Robert Leitch is a party activist who is working in Parliament for a Conservative MP.
Last week’s riots across England have kick-started a wide-ranging and almost limitless debate about the state of our country’s morality, social interactions and general well-being. This debate looks likely to continue for some time as politicians in particular attempt to secure an ideological understanding of the destructive episode.
Broken families, a weak criminal justice system and poor standards of discipline in our school have, amongst other factors, been used as the basis of many arguments. In truth, it is likely that all such factors have played a role in the obvious disfranchisement of a growing minority of predominately young people.
In my view, however, an underlying issue cannot be ignored in this period of self-reflection. The concept of aspiration has simply become distorted for many young people. Likewise, the definition of "success" in life has changed between former generations and the young of today.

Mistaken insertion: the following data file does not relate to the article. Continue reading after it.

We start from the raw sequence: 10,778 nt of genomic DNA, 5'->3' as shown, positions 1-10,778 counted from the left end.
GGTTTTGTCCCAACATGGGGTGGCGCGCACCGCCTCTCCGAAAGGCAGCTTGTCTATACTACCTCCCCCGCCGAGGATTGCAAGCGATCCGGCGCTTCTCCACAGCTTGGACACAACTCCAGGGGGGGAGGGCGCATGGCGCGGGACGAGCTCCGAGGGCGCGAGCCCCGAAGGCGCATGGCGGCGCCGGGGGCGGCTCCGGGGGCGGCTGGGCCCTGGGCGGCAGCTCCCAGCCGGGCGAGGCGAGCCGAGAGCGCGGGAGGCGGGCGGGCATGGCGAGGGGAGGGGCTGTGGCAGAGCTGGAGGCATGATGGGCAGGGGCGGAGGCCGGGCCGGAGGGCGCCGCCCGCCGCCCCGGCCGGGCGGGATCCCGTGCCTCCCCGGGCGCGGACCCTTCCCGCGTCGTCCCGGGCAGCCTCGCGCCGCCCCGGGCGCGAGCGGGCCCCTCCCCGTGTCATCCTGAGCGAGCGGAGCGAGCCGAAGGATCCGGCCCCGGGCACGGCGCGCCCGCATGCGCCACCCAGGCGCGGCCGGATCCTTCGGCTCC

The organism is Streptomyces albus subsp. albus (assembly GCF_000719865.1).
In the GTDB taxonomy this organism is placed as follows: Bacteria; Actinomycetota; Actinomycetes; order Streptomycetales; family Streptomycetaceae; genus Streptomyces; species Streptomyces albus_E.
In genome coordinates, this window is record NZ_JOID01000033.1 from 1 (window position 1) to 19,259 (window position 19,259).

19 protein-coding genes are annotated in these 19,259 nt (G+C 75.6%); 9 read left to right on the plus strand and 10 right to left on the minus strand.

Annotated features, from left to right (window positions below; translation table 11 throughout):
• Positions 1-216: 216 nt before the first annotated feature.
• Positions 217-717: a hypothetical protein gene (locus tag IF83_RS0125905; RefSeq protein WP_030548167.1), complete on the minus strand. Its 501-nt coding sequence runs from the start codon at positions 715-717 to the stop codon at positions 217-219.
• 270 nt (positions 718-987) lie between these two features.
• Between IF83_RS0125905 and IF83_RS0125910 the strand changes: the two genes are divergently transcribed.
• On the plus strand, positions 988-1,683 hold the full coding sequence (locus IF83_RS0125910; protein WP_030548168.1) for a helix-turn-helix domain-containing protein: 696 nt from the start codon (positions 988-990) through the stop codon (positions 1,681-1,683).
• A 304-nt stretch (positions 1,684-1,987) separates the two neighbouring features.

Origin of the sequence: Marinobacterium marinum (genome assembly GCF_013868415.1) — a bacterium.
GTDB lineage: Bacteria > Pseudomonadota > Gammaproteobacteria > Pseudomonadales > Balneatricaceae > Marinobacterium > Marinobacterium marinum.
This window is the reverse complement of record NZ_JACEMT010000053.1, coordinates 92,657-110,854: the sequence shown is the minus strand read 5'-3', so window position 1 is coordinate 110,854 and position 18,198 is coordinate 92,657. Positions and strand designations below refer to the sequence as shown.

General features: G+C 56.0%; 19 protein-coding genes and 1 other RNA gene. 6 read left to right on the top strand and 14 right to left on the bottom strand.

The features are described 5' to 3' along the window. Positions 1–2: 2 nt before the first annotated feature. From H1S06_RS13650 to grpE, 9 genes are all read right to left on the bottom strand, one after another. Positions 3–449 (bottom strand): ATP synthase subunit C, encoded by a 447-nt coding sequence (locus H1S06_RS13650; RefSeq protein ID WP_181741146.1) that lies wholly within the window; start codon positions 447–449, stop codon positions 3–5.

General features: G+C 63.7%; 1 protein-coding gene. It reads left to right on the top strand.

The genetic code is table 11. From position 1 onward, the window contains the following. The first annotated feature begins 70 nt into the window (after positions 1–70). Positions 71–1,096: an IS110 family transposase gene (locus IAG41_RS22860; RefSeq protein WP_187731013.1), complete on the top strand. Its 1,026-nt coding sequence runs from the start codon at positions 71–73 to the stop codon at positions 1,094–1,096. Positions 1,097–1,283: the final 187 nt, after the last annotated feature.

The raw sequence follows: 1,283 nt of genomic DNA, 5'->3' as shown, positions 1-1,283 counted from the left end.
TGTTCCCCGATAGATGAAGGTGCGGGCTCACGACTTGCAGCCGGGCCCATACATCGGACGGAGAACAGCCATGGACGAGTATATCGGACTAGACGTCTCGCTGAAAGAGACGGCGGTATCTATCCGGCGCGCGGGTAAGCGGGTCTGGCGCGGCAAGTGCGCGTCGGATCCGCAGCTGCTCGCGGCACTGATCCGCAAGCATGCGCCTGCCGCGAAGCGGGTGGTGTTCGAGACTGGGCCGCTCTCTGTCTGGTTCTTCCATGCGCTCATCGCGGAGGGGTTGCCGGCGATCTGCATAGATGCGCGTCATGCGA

In part, our modern-day celebrity culture may offer some explanation. Back in 2008, I worked in a secondary school in South-East London. During my conversations with young students, I was frequently surprised at the low level of aspiration that many possessed. For most, their dreams were limited to becoming a footballer, a pop star, or some form of TV personality. Any suggestion of a career outside of these narrow parameters was often met with utter despondency.